I hope you will, too.
Have fun, be safe. I’m going riding . . . right after this cookie!
When we left our heroes, they were being buffeted and blown all over Trail Ridge Road’s highest points by gale-force winds . . .
We were never so happy to get down and back into trees. And while the wind persisted all the way into Estes Park, it was never so bad as on the alpine tundra.
Riders arrived just in time to see one of my favorite weekly events, the Estes Valley Farmers Market, as the market was closing for the day. The town wanted to make room for the riders events later in the evening.
Local bands, including Amplified Soul, performed for the riders as local venders offered their wares. It was fun but it was a brief night, as most riders were tired from the short but challenging day through the park.
Donald at the Estes Valley Farmers Market.
Amplified Soul plays at the RTR event in Estes Park.
This particular stop was the whole reason I could not resist the pull of RTR this year. This was the chance to show off my little town. I have lived in Estes Park for 16 years and love promoting it. I also got to sleep in my own bed, and offer Donald a spare bed. It made for a wonderful night’s sleep ahead of the Grand Arrival, the final day of riding.
The last day of RTR2016 was a relatively short 51 miles. Starting in Estes Park, we rolled down the Big Thompson Canyon. The long line of riders snaked and plunged through the canyon, tracing the Big Thompson River until the famous and popular Masonville ride. Riders ambled through the countryside west of Loveland toward Horsetooth Reservoir. Then, the final climbs.
Horsetooth consists of four hard, steep, short climbs. All of them between 6-10 percent. A bit of a sting in the legs. After the last descent around the north end of the reservoir, riders enjoyed a sort of precession through the beautiful neighborhood on Mountain Avenue, eastward into Old Town Fort Collins. We rolled into O’Dell Brewery for food, entertainment and closing festivities.
Donald Lewis and the author pose at the finish in Fort Collins.
After a week of riding and more than 400 miles, we had arrived; tired, short on sleep and as happy as we could be. The arrival is always bitter-sweet.
We see each other for one week, once a year. We share stories, we catch up on lives outside of the tour, and for a week, we are a large, rolling family reunion. When we roll into the final stop, we have to say our good-byes.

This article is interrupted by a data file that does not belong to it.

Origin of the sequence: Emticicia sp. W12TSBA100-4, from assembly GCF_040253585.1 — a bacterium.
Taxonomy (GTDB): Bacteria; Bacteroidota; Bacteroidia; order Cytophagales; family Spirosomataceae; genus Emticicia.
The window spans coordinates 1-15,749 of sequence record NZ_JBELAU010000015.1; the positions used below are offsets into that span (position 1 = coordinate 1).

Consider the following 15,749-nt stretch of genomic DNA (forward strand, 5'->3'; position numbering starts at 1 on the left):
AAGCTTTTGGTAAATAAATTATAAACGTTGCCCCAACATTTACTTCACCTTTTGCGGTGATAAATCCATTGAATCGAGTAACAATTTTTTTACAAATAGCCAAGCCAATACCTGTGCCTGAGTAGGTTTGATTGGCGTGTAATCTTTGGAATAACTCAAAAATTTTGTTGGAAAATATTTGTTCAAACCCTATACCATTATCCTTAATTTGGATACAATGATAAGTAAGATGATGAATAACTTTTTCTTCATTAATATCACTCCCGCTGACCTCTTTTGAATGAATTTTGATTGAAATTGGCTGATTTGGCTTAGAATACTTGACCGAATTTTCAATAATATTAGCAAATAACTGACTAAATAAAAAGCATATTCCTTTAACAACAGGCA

Betsy, the Tour Assistant.
Renee, Community Relations Manager.
Liz, the Event Coordinator.
One good-bye was going to be a bit more permanent. Tour Director Chandler Smith was stepping down after eight years. Chandler challenged riders and adapted to last-minute challenges, himself. Just in my five additions, Chandler had to change two tour routes due to wildfires, and had to sag riders all along the Berthoud Pass climb on the first day of the 2014 RTR. He has served us well and advanced the RTR, improving the event and, hopefully, improving relations with the beautiful little towns in this amazing state.
Ride the Rockies has been a great tour for a long time. Each rout, even when closely paralleling previous routs, offer a new adventure. Chandler, Renee, Liz, Betsy and the army of volunteers, once again, gave riders a week to remember, about which to reminisce, and stories to retell.What more could we want. Thanks for the memories, and may luck smile on you, Chandler.
Have fun, be safe. I’m going riding.
Saturday, February 6, was the day of the Ride the Rockies Route Announcement Party. For the second time in five years, Ride the Rockies will traverse the highest paved highway pass road in North America, Trail Ridge Road. I’m excited because, of course, the “Big Road” is in my back yard, almost literally. It’s a relatively short route, at 403 miles over six days, but it’s also going to be beautiful!